The Jug­gler

Karen Khoo-Toohey, in her 40s, Ex­ec­u­tive Pro­ducer, Chuan Pic­tures

Singapore Women's Weekly (Singapore) - - INFORM -

When a film wins Best Pic­ture at the Os­cars, the award is of­ten handed to the pro­duc­ers. Not the di­rec­tor, not the on-screen stars… the pro­ducer. That’s tes­ta­ment to how pow­er­ful pro­duc­tion is to a film’s suc­cess. But what does a film pro­ducer re­ally do any­way?

“For movies, the ex­ec­u­tive pro­ducer is the per­son that brings in the money. I don’t tech­ni­cally do that at Chuan Pic­tures; I do that more for our tele­vi­sion com­mer­cials, but it’s mostly the same thing be­cause I still have to watch the bud­get and make sure we don’t go over,” says Karen.

Bud­get­ing con­cerns aren’t the only thing on Karen’s plate. Pro­duc­ers are of­ten in charge of tasks like choos­ing the cast, ne­go­ti­at­ing film rights, driv­ing the mar­ket­ing, be­ing the oc­ca­sional naysayer and the film’s big­gest cheer­leader all at the same time. This means Karen’s day of­ten starts in the wee hours of the morn­ing and doesn’t end un­til well past mid­night.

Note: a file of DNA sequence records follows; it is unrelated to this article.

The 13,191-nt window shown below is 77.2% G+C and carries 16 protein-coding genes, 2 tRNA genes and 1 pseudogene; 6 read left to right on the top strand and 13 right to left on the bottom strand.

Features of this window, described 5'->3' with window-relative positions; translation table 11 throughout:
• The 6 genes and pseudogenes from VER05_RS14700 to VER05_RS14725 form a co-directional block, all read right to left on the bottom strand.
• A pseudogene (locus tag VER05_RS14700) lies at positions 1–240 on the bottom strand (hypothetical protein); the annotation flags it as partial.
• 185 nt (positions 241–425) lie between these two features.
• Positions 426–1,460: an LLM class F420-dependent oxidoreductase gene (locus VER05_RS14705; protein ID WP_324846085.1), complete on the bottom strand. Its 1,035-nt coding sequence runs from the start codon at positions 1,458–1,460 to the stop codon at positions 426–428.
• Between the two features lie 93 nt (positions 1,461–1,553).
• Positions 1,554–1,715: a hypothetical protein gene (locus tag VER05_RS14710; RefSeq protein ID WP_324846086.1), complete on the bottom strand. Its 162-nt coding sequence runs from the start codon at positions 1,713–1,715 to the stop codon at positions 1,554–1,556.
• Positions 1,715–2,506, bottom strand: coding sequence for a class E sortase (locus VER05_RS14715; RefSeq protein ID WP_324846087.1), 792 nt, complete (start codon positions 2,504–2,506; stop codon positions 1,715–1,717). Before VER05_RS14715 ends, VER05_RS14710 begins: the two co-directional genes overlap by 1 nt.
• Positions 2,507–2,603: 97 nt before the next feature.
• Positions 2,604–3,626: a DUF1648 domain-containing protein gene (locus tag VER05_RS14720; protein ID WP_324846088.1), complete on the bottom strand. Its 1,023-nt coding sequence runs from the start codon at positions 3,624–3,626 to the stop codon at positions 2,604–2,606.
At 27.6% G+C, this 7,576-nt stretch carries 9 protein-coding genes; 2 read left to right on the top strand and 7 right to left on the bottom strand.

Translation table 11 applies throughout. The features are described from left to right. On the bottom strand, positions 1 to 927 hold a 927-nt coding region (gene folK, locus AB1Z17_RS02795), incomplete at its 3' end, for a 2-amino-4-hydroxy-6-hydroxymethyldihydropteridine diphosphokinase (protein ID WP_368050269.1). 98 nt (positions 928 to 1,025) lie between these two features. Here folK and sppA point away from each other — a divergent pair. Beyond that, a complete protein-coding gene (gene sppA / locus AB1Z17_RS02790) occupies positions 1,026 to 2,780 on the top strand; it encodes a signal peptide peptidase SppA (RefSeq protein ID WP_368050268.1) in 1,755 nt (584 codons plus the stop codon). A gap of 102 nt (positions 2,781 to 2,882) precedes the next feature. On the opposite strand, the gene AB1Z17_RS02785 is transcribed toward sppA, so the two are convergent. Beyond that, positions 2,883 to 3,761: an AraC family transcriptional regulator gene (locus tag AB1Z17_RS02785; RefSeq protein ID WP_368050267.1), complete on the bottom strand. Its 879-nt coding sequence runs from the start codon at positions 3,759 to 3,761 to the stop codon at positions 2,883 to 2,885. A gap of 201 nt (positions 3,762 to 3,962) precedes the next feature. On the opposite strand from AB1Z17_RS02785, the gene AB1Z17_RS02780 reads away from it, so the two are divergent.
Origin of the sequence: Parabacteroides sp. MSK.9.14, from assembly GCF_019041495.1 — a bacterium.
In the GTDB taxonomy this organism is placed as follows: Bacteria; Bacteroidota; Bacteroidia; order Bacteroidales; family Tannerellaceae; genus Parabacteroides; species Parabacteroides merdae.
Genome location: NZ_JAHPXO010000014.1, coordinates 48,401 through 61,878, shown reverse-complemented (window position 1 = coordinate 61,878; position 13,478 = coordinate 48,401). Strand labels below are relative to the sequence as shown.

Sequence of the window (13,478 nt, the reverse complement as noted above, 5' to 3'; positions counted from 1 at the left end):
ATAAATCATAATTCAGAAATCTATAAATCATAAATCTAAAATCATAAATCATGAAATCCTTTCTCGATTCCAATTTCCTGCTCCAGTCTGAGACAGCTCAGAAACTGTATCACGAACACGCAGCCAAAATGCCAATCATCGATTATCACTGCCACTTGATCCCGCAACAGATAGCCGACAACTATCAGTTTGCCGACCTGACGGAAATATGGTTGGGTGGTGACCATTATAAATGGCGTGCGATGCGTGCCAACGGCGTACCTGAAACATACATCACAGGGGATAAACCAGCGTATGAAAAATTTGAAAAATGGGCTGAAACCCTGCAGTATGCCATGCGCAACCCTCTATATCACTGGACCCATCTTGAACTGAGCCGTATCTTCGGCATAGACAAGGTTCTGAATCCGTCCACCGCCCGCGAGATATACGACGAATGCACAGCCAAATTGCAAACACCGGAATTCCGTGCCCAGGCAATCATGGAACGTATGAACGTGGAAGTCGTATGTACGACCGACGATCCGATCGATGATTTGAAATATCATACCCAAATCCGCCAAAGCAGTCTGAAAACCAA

“If you want to en­ter the film in­dus­try, you have to work your butt off, and be pre­pared to put in a lot of hard work, and a lot of heart into what you do. I think with­out the heart, you can never pro­duce any­thing great. When it comes to film­mak­ing in Sin­ga­pore, the heart comes first, fol­lowed very closely by the hard work,” Karen ex­plains.

The mother-of-one adds that be­ing a woman has al­lowed her to add on to the film­mak­ing process, in ways that a man sim­ply can’t. “Men can suf­fer from tun­nel vi­sion some­times, so it’s al­ways good to have a woman in­volved in all as­pects of a film just be­cause their in­put can al­low peo­ple to think out­side the box and try dif­fer­ent things,” she says.

What’s Your Feel-Good Film: “Amélie. The en­tire film is me – a bit crazy, a bit strange, a bit whim­si­cal, a lot quirky and very colour­ful. So, I re­ally re­late to the film be­cause the sto­ry­line is ro­man­tic but still a lit­tle weird, which is very me!”


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